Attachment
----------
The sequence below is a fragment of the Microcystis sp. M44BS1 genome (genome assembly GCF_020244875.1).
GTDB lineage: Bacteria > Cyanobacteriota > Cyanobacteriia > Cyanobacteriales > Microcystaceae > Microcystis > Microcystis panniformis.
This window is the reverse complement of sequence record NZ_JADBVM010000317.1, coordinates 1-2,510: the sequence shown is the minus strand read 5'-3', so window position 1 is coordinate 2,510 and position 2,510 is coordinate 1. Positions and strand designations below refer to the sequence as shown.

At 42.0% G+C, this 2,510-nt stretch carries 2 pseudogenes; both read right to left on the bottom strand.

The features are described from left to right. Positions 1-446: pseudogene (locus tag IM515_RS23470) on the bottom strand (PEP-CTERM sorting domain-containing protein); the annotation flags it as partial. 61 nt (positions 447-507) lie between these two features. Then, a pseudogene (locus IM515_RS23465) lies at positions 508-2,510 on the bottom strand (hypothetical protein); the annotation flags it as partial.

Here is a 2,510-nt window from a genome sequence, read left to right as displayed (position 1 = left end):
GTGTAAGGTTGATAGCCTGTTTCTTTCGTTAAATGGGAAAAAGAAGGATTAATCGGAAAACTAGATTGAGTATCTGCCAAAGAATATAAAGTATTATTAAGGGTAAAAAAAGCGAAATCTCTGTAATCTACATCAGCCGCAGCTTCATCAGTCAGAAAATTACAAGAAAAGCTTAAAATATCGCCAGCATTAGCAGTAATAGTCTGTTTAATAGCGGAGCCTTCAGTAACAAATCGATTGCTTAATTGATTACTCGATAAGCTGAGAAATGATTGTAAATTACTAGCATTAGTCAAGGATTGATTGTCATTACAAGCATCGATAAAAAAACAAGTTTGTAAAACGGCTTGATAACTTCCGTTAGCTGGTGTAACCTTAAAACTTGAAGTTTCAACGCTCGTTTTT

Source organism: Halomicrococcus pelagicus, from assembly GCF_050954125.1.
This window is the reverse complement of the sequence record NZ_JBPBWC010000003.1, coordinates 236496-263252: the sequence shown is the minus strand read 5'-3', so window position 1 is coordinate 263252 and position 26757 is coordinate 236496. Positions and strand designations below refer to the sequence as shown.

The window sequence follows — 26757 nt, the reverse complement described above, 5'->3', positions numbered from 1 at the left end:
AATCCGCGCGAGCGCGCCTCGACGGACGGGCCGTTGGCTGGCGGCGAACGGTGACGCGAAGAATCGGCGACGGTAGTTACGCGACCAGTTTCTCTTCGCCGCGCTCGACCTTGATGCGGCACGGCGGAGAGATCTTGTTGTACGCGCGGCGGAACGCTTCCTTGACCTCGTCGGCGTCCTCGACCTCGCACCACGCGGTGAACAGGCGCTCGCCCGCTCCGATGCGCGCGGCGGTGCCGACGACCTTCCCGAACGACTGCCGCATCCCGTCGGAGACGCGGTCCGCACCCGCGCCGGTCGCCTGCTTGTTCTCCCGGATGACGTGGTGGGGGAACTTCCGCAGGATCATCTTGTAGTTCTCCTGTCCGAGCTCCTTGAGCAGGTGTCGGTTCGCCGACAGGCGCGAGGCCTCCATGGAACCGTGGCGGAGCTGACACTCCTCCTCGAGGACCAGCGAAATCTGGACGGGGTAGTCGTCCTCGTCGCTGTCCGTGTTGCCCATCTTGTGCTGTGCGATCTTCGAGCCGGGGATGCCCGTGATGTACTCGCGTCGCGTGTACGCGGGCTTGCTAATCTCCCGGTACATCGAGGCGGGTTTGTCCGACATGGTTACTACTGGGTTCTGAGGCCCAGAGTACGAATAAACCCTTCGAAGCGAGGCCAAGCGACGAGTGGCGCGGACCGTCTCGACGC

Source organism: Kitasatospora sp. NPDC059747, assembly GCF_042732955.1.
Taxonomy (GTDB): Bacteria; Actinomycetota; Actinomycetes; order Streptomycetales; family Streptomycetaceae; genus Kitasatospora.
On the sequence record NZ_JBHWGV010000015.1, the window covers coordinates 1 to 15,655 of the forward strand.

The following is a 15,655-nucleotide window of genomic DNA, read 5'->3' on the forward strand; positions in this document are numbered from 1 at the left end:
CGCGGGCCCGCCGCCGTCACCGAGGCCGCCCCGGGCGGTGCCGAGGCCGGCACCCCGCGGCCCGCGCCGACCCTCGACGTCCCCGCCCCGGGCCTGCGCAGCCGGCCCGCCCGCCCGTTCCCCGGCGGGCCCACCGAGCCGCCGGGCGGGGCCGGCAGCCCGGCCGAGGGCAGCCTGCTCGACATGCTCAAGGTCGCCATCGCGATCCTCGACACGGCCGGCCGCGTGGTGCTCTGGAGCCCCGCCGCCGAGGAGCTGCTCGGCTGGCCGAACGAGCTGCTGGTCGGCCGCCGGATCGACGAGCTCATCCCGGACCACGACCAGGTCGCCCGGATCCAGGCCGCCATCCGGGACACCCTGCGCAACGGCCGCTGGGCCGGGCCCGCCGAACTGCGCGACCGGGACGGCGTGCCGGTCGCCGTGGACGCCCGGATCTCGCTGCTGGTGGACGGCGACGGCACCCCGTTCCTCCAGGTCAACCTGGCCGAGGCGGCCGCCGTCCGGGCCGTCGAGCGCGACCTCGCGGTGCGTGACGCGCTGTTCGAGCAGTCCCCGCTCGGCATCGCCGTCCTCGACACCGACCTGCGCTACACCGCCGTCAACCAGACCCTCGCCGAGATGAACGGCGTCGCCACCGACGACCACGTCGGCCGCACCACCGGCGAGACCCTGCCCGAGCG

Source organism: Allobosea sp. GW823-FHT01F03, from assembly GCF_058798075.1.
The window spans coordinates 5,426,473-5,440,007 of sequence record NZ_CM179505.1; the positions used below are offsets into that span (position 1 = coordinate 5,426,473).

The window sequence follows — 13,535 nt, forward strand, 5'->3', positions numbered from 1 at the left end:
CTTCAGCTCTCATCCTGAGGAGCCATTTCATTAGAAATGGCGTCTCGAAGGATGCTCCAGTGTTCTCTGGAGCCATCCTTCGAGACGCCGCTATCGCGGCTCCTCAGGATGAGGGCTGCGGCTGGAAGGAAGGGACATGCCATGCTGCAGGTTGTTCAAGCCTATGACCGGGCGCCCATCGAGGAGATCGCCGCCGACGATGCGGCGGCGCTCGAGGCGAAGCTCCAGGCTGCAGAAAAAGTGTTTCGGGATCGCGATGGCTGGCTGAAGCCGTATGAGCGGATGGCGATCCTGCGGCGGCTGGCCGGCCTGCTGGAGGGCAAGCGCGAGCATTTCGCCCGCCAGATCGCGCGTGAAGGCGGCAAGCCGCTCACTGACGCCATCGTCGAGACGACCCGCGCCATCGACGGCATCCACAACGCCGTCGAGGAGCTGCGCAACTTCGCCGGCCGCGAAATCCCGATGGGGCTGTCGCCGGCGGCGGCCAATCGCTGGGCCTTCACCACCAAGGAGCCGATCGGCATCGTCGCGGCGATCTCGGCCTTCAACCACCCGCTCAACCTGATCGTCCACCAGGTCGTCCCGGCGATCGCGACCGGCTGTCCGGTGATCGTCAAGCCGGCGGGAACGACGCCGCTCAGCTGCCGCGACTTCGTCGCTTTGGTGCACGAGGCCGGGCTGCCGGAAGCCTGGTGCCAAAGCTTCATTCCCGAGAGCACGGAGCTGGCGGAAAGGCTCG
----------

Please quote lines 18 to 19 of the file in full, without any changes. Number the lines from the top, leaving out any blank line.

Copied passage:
The window spans coordinates 5,426,473-5,440,007 of sequence record NZ_CM179505.1; the positions used below are offsets into that span (position 1 = coordinate 5,426,473).

The window sequence follows — 13,535 nt, forward strand, 5'->3', positions numbered from 1 at the left end: